The architectural team collaborated with Vestre, a leading Norwegian company in street supplies, and Tveit & Tornøe, also a Norwegian design firm, to design the street furniture. All of them together have developed various types of seating, mainly made of pale wood and orange lateral details, which enhance ease of use and social interaction. For example: there are single and double benches where you can stretch your legs as in a deck chair; also long front-and-back benches facing the fjord or the city facades; seats can be integrated with tables for reading or eating or can be supplied with armrests … all of them are close together, so that tourists and residents can sunbathe or have a drink, listen to music or chat together, all with the freedom of not being required to be customers of the restaurants by the seafront.
When offices and shops close in the evening, the lights of the small gazebos of the restaurants turn on together with the lights of the entire promenade, which were specifically designed to avoid light pollution that would prevent enjoyment of the sea. The streetlights along the promenade are high and have a narrow light beam that focuses at certain points in particular, leaving most of the rest in shadow, while other hidden headlights only illuminate the riser of steps descending to the water. This evening scenery is quite evocative.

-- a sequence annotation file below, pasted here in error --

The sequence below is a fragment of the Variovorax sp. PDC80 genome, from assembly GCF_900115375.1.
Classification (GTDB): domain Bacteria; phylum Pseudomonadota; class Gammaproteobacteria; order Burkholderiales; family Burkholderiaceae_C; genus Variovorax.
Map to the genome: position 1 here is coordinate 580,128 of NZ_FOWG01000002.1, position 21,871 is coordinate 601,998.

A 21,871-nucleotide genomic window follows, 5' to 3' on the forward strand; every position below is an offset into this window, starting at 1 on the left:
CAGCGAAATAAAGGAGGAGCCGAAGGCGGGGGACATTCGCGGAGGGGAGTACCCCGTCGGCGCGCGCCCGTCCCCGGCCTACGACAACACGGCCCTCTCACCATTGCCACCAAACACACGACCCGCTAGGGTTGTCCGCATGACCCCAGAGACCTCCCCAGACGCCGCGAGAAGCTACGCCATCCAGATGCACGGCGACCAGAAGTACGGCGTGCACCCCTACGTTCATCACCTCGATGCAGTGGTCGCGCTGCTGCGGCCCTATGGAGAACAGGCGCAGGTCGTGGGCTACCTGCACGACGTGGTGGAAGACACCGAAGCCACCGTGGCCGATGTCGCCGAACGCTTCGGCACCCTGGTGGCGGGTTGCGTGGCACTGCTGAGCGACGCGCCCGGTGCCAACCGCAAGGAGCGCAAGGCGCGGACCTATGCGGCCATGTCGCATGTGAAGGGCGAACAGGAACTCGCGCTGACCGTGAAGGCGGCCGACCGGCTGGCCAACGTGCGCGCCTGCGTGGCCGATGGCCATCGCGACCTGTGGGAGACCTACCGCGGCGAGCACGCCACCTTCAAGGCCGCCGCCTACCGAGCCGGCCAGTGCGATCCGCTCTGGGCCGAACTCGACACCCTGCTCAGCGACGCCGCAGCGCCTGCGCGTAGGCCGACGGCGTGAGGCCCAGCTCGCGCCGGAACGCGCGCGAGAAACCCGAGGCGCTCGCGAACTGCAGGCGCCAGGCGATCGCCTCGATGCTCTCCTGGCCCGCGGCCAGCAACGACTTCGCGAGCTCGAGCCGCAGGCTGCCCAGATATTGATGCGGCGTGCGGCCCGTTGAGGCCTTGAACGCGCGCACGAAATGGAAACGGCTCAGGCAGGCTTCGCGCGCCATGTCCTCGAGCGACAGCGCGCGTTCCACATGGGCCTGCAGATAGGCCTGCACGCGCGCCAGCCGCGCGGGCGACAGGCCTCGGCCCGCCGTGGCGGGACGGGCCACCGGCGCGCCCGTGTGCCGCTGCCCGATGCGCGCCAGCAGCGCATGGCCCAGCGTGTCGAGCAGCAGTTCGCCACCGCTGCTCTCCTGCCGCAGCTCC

A Popular District
The area has become a popular destination that people love to visit, where they can eat seafood along the walk, go shopping, get on a boat directed to the islands and even meet some important businessperson or a VIP. Aker Brygge is visited by not less than 12 million people each year; festivals and unique activities attract people, also the chance to wander at the Aker Brygge mall which is located on a 100m dock. Or you can dock your boat/yacht at the new marina whose pier is 160m long.
The new Aker Brygge won both the City Award 2016 and the WAN Waterfront Award 2016. The World Architecture News Awards is an international award that – each year since 2005 – appoints the world’s best landscape projects. It is divided into 22 categories, including one specifically dedicated to the Waterfront. The judges rewarded it for the simplicity of the idea which managed to re-create a local identity, to connect people, and to reinvigorate the relationship with the sea. Do you trust in “simplicity” as a key to make a project outstanding? If yes, to what extent?
Full Project Credits For Stranden:
Project Title: Stranden Landscape Architecture: LINK Landskap Location: Aker Brygge, Oslo, Norway Client: Norwegian Property (NPRO) Landscape area: 10.000 m² Scope: urban regeneration Completion: 2014 Recommended Reading:
- Becoming an Urban Planner: A Guide to Careers in Planning and Urban Design by Michael Baye
- Sustainable Urbanism: Urban Design With Nature by Douglas Farrs
- eBooks by Landscape Architects Network